Last month I began a series on "10 Ways To Avoid A Dog Bite," which I've developed into a lecture for lay people and professionals alike. The title of my lecture is "Reality Bites," and it's my hope that I can help to reduce the number of dogs who resort to biting in order to make themselves heard.
You may be thinking, "What does that mean?" Resort to biting? It sounds like the dog is making a conscious choice. Dogs communicating and the humans refusing to listen? What's that? A Saturday Night Live skit? Are you saying that people are to blame when dogs bite?
Well, yeah. Most of the time. I'll go on record with that. Most of the time, it's only after people refuse to yield, that a dog may resort to biting in order to protect itself. I refer to that moment as a dog's "biting point." Each dog has a different capacity for human folly and a unique way of communicating their escalating stress. It's the people who need more education -- not the dog.
Perhaps you're of the belief that dogs who bite people are bad and should be euthanized. While you're not alone, I'm here to argue the dog's case.
"Resort to biting" does imply that a dog is making a decision in the moment. Which they are, although they can't articulate their intension with words. Before most dogs bite, they've attempted several other means of communicating their fear or frustration. Here are the top three warning cues that often proceed a bite:
The Daily Growl. While some utterances invite interaction, such as a puppy's yip or a happy bark or howl, a dog who growls should be given his space. Period. While a growl conveys different thoughts (e.g. you're crowding my space, what's that thing in your hand, the way you're staring at me is freaking me out) there's a message behind every GRRR. Whatever the interpretation is, if a dog is growling at you, stand down.
A Posture is Worth 1000 Words. A happy dog shows it. He wags his tail slow and easy, not too high and not too low. He parts his lips, breathing in, breathing out. His body is relaxed and open for interaction. Ever see a dog cower, curved as though they'd like to drop into the floor or stare at you like you'd make a tasty snack? That's not a happy dog. That's a dog you should avoid.
Beware of the Moon Eye. Envision a lovely crescent moon -- a real one, so pretty in the sky. Now imagine the same shape in a dog's eye, and back off. Pronto. Known in professional circles as the "moon eye," it is generally accompanied with a rigid posture and hard stare, and followed by -- you guessed it, a bite.
Bite statistics, topping 4.7 million in the USA, suggest that most dogs' signals were either ignored or misread. If you want to avoid being bitten or being responsible for a biting dog, read up. It's not as random as it might seem.
Which brings me to rules four and five in my top ten tips for avoiding a dog bite in 2014.
Rule 4: Identify a dog's personal space.
Imagine a stranger -- for example, me -- approaching you very quickly. Whether I'm excited or angry you really can't tell because I'm coming towards you too quickly. Though I stop short inches from your head, you prepare for a direct hit, and you either brace or step aside.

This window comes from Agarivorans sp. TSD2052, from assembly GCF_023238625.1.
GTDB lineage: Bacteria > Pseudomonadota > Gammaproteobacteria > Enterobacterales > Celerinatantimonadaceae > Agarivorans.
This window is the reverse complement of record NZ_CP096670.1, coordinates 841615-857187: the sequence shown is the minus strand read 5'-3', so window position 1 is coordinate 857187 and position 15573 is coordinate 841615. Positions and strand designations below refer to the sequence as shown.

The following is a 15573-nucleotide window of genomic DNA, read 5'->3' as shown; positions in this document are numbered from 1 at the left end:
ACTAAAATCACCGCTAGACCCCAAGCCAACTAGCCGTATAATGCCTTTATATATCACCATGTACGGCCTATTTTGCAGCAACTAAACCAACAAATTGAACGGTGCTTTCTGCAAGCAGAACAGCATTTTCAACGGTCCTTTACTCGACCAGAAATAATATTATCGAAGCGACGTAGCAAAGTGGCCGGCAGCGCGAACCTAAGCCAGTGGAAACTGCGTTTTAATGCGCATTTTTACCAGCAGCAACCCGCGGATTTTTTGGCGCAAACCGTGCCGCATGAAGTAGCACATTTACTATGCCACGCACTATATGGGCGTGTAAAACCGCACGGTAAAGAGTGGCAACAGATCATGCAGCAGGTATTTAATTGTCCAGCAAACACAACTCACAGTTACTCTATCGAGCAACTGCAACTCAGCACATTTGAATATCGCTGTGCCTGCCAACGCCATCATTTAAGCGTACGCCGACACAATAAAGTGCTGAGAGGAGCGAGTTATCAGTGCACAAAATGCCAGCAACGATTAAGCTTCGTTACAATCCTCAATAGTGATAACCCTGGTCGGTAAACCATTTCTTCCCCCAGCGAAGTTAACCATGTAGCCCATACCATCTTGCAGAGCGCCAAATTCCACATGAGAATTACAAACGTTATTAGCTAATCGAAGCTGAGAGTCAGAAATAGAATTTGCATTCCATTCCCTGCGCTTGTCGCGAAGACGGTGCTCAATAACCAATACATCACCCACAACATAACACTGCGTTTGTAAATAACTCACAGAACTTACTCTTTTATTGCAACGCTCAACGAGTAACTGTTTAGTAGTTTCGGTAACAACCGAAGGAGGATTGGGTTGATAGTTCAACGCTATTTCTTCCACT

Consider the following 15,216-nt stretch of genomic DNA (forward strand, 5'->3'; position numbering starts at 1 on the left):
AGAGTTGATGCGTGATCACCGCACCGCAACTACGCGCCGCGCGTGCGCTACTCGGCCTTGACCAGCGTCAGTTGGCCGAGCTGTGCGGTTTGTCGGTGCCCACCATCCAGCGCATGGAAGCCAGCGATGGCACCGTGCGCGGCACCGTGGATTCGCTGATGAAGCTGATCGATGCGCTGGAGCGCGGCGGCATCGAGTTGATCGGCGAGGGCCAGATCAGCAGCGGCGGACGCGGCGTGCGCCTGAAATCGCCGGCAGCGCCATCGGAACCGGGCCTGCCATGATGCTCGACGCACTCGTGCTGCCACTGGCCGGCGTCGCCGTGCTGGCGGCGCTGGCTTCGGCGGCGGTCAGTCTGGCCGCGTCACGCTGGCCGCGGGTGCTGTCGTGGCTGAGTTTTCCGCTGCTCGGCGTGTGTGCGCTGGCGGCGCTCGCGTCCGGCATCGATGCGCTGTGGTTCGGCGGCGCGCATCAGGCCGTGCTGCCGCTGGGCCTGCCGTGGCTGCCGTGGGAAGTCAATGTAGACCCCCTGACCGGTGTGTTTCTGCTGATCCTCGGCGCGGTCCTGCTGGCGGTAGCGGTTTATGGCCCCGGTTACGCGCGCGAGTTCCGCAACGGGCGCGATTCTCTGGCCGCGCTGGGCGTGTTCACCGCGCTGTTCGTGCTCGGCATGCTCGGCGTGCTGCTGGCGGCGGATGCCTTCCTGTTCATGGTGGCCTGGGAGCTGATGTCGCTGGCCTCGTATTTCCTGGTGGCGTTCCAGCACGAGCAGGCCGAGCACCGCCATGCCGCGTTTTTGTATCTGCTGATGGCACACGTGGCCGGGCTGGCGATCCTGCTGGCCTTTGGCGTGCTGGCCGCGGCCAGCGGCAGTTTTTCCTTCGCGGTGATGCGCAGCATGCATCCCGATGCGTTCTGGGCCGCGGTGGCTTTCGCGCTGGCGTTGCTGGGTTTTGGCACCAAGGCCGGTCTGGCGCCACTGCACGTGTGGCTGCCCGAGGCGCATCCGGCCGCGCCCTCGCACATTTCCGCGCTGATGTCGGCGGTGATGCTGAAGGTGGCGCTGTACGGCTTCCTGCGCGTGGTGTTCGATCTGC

Now imagine the same sequence, but in this skit, you're a dog. Woof. And as a dog you have a harder time predicting my intentions. Perhaps you'll feel like a happy-go-lucky retriever and jump up to kiss me. Perhaps a cautious mini- dachshund, so tiny and afraid of a direct hit. Or just maybe you're an under-socialized mix breed, and your plan is to bite first, ask questions later.
Either way, I'm a little self-absorbed to assume that any stranger -- dog or person -- would leap at the chance to meet me. I mean really.
Treat a dog like you would any other stranger. Approach calmly least you appear threatening. Stand at an arms length and don't stare. The calm-approach-don't-stare rule is critical. I know you're feeling the love, but dogs view these two things-staring and face-to-face greetings as confrontational. If you violate these rules, you're more likely to lose a potential fur-friend, than gain one.
If the dog's there extend a hand, palm up. It's personal space, canine style.
(Teach Yourself Visual Dog Training, S. Hodgson, Wiley, 2006)
Rule 5: Let the dog approach you.
Some dogs are going to love you, others won't. Don't take this personally. Start with the open palm.
If a dog wants to know you, he'll make the next move. And if he doesn't? Don't take it personally.
This is actually a wonderful metaphor for life. I keep telling my tween as this truth relates to friendship, future dating and relationships in general.
If you hold out your palm and the dog comes forward, sniffs you and angles in closer, you've got a green light. You have a new friend. If a dog bounds up effusively, brace yourself for a set of paws and a French kiss, canine style. Some people love this, others don't.
If the dog mindfully avoids making eye contact, eyeballs you without blinking, or steps back, move on.
Don't take this personally. There are other fish in the sea, or as I like to say, there are many other dogs at the dog park.
People, all people, need to slow it down where dogs are concerned. Give a dog the same respect you'd offer anyone else, use a shred of good judgment before putting yourself in a dog's path and you won't get bitten. Guaranteed.
Stay tuned for part four, and add your voice to the conversation below!
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